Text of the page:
- Use a planner.
Whether you’re a planner or a do-whatever-we-feel-like type person, I do recommend keeping track of your school days. If you are at the beginning of your journey learning how to start homeschooling, I can’t stress the importance of a planner enough.
A planner could be a homeschool planner, an ordinary weekly or monthly planner from your local office supply store, or even just a wall calendar. You can write down what you plan to do with your kids or what you’ve done with them.
The planner allows you to track your progress as a homeschooler. If grandma (or your husband) is dubious about what the kids are doing in their schoolwork, you have written proof that you did do school each day. If your province requires reporting to a school board or teacher, your planner will help you look back at what you did and share it as required.
I love my planner. I usually plan a week at a time, but I have friends who plan their school days in six week blocks. I usually sit down on Sunday night or Monday morning and look at our week (and what activities we have going on). Then I look over our books and curriculum and figure out how much school we’ll do each day. I may adjust that plan during the week a bit (I write in pencil in my planner!).
Planning also helps me space our work so that I don’t try to do too much with the kids and burn out. When we started, my main curriculum recommended doing a four-day week, and had recommended lesson plans for me. I’ve used lesson plans whenever possible, as these assure me that we will get through the curriculum in the end of the year (rather than trying to do it all in a month). We also still follow the four-day week, and leave one day a week for mom’s group, field trips, or errands.
- Be patient.
I’ve often heard moms say, “I’m not patient enough to homeschool.” I’m not patient either. Patience isn’t a requirement before you start homeschooling, but it is a virtue to develop as a homeschool mom. Rome wasn’t built in a day, and most students won’t learn long division in a day either.
Be patient with yourself and your children. Learning takes time. It can be frustrating. Kids will make mistakes, and so will you. Remember that this is a long-term project.
- Be flexible.
You likely have some ideas about the time you’ll spend homeschooling, what books and resources you’ll use, how your day will go, etc. You’ll make your plans at the beginning of the school year… and they may fall apart before Christmas.
Be flexible. Homeschooling is a journey. It can be a learning process for the teacher as much as for the student. Maybe the curriculum you chose came with rave reviews but isn’t the right fit for your child. Maybe you got an adorable study desk for your child, but they’d rather do their math while lying on the living room floor. Maybe you planned an amazing homeschool co-op with a friend and her kids, and your kids can’t stand each other.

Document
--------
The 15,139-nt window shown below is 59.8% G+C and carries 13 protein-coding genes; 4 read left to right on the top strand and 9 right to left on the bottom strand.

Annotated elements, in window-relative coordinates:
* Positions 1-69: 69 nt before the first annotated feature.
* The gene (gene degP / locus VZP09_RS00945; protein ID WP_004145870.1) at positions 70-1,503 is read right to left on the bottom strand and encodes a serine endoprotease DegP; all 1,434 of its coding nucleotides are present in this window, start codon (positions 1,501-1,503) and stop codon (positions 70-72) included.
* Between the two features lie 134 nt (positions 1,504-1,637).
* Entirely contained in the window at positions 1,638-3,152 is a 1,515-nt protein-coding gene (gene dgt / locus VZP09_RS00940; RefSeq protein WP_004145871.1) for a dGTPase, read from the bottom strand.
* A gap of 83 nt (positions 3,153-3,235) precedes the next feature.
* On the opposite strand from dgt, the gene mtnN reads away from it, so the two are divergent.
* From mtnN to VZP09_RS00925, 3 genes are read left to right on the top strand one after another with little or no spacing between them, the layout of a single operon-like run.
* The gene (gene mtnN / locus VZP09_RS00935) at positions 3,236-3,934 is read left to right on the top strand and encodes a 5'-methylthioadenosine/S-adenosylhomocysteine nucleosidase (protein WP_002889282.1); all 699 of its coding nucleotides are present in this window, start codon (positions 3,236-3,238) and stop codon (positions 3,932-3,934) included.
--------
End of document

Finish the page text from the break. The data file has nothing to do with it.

Take a step back. Chat with your husband or with a homeschool friend about what’s working and what’s not. Decide whether this activity or curriculum is worth continuing or whether you need to change. Maybe a change in routine will help or maybe a bigger change is needed.
- Stay excited about learning.
My mom is a model of a lifelong learner. When I was a homeschool student, she always got excited about what we were learning (even when my brothers and I were less than excited). She earned a B.A. before getting married and having kids, and went back to university after my brothers and I did to earn a B.Sc.
Learning should be interesting and exciting. Too often, “school” is made to seem boring and hard. And while there are some subjects that will be hard (um, math), there are others where we can pursue our child’s interests. I try to balance the “this is work that needs to get done” with “we can have fun learning about this.” I also try to connect our learning with other areas of our life. For example, my daughters don’t like math, but they do like baking and sewing—two interests that require math skills.
Be excited about what your children are learning. Learn alongside them, especially if you are teaching higher grades. And demonstrate to them what it means to be a lifelong learner. “School” isn’t something to plug through until Grade 12, when a child is suddenly “free.” Try to awaken and encourage your child’s curiosity and interests, and pursue them.
Awesome Homeschool Resources
These websites all offer a homeschool newsletter, plenty of articles and reviews, and free printables and resources for homeschoolers:
You can also check out my homeschooling tips and resources.
Bonnie Way is a homeschool graduate and homeschool mom to four girls and a baby boy. She and her husband grew up in Alberta and currently make their home in Vancouver, BC. Bonnie earned a B.A. in English with highest honours in 2006 (before kids) and completed a B.A. in Writing (after kids) at the University of Victoria in 2014. When she’s not homeschooling or blogging, she can be found reading, hiking with her kids, or trying to learn how to use her new Nikon DSLR.